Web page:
Chapter 2. GFS Overview

The Red Hat GFS file system is a native file system that interfaces directly with the Linux kernel file system interface (VFS layer). When implemented as a cluster file system, GFS employs distributed metadata and multiple journals. Red Hat supports the use of GFS file systems only as implemented in Red Hat Cluster Suite.


Although a GFS file system can be implemented in a standalone system or as part of a cluster configuration, for the Red Hat Enterprise Linux 5.5 release and later Red Hat does not support the use of GFS as a single-node file system. Red Hat does support a number of high-performance single node file systems which are optimized for single node and thus have generally lower overhead than a cluster filesystem. Red Hat recommends using these file systems in preference to GFS in cases where only a single node needs to mount the file system.
Red Hat will continue to support single-node GFS file systems for existing customers.


Red Hat does not support using GFS for cluster file system deployments greater than 16 nodes.
GFS is based on a 64-bit architecture, which can theoretically accommodate an 8 EB file system. However, the current supported maximum size of a GFS file system for 64-bit hardware is 100 TB. The current supported maximum size of a GFS file system for 32-bit hardware is 16 TB. If your system requires larger GFS file systems, contact your Red Hat service representative.
When determining the size of your file system, you should consider your recovery needs. Running the gfs_fsck command on a very large file system can take a long time and consume a large amount of memory. Additionally, in the event of a disk or disk-subsytem failure, recovery time is limited by the speed of your backup media. For information on the amount of memory the gfs_fsck command requires, see Section 4.14, “Repairing a File System”.
When configured in a Red Hat Cluster Suite, Red Hat GFS nodes can be configured and managed with Red Hat Cluster Suite configuration and management tools. Red Hat GFS then provides data sharing among GFS nodes in a Red Hat cluster, with a single, consistent view of the file system name space across the GFS nodes. This allows processes on different nodes to share GFS files in the same way that processes on the same node can share files on a local file system, with no discernible difference. For information about Red Hat Cluster Suite refer to Configuring and Managing a Red Hat Cluster.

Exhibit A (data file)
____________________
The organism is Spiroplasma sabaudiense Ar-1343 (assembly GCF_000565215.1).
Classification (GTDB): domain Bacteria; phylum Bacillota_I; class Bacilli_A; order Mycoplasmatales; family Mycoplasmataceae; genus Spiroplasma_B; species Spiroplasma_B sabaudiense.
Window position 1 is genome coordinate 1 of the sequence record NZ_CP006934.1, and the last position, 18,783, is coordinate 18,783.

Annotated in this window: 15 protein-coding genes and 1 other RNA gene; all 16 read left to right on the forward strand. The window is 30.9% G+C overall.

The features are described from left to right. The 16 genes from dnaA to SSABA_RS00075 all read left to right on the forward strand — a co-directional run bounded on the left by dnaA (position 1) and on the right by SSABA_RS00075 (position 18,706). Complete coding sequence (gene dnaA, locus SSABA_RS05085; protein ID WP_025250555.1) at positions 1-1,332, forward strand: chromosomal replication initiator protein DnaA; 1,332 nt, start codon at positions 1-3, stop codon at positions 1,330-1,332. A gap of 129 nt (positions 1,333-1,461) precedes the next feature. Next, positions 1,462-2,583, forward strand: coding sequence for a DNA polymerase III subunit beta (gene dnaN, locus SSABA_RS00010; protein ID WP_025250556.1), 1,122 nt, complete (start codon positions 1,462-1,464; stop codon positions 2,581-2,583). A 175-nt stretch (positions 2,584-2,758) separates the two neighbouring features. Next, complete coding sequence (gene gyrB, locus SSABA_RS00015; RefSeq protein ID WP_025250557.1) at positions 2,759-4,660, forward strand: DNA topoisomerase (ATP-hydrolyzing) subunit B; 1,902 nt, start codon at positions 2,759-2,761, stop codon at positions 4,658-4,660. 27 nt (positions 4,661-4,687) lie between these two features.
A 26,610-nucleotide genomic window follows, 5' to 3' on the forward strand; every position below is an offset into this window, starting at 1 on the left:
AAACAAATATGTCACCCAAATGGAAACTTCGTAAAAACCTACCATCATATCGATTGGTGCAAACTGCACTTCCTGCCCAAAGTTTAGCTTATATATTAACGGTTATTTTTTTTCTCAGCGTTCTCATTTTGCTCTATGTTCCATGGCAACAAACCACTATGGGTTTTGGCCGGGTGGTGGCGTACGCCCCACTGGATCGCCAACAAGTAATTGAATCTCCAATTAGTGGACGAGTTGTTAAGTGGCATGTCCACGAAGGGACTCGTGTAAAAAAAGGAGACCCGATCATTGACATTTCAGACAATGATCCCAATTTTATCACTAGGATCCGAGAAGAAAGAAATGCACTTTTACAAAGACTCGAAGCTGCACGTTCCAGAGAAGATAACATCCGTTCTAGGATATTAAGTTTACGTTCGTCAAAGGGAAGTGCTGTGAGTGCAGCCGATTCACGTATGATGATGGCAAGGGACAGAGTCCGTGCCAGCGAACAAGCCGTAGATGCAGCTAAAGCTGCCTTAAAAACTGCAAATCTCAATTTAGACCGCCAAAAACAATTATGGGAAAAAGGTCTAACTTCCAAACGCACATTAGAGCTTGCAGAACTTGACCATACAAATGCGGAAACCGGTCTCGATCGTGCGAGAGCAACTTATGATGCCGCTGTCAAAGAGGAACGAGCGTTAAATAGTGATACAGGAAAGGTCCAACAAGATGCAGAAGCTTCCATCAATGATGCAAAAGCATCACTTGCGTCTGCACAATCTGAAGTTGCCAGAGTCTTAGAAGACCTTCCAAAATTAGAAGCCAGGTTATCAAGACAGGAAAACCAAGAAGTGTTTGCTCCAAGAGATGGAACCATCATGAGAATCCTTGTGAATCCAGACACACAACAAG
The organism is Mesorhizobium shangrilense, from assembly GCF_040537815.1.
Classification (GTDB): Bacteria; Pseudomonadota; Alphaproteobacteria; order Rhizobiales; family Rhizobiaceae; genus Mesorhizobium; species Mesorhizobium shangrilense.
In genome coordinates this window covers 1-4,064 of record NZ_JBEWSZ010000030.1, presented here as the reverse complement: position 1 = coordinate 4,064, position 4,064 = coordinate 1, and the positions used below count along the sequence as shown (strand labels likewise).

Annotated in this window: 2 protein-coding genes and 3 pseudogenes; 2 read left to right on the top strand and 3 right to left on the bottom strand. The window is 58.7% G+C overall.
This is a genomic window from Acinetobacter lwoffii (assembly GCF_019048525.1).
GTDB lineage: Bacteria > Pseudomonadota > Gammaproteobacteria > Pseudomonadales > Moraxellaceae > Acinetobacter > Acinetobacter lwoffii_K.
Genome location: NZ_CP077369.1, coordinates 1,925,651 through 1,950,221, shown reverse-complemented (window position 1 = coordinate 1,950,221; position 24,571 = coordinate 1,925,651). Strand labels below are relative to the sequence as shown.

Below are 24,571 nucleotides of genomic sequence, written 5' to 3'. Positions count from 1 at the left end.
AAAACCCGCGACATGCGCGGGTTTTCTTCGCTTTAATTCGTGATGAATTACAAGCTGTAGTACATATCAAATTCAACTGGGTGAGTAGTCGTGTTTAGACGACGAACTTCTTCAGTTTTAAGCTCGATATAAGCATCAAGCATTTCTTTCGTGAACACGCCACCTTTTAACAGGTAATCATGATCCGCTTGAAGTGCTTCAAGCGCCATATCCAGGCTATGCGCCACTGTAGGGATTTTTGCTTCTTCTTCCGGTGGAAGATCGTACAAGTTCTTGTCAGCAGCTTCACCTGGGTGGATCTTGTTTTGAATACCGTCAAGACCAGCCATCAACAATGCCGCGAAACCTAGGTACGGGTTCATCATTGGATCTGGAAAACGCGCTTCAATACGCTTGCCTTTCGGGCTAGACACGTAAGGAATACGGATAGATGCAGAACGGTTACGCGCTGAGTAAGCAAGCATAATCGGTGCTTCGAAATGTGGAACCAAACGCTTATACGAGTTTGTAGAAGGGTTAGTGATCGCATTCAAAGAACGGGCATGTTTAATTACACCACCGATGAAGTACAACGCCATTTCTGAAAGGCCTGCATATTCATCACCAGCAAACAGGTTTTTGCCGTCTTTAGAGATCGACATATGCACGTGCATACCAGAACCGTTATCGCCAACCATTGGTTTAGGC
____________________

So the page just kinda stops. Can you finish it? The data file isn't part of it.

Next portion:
While a GFS file system may be used outside of LVM, Red Hat supports only GFS file systems that are created on a CLVM logical volume. CLVM is a cluster-wide implementation of LVM, enabled by the CLVM daemon clvmd, which manages LVM logical volumes in a Red Hat Cluster Suite cluster. The daemon makes it possible to use LVM2 to manage logical volumes across a cluster, allowing all nodes in the cluster to share the logical volumes. For information on the LVM volume manager, see Logical Volume Manager Administration


When you configure a GFS file system as a cluster file system, you must ensure that all nodes in the cluster have access to the shared file system. Asymmetric cluster configurations in which some nodes have access to the file system and others do not are not supported.
This chapter provides some basic, abbreviated information as background to help you understand GFS. It contains the following sections:

2.1. New and Changed Features

This section lists new and changed features included with the initial release of Red Hat Enterprise Linux 5.
  • GULM (Grand Unified Lock Manager) is not supported in Red Hat Enterprise Linux 5. If your GFS file systems use the GULM lock manager, you must convert the file systems to use the DLM lock manager. This is a two-part process.
    • While running Red Hat Enterprise Linux 4, convert your GFS file systems to use the DLM lock manager.
    • Upgrade your operating system to Red Hat Enterprise Linux 5, converting the lock manager to DLM when you do.
    For information on upgrading to Red Hat Enterprise Linux 5 and converting GFS file systems to use the DLM lock manager, see Configuring and Managing a Red Hat Cluster.
  • Documentation for Red Hat Cluster Suite for Red Hat Enterprise Linux 5 has been expanded and reorganized. For information on the available documents, see Section 1.2, “Related Documentation”.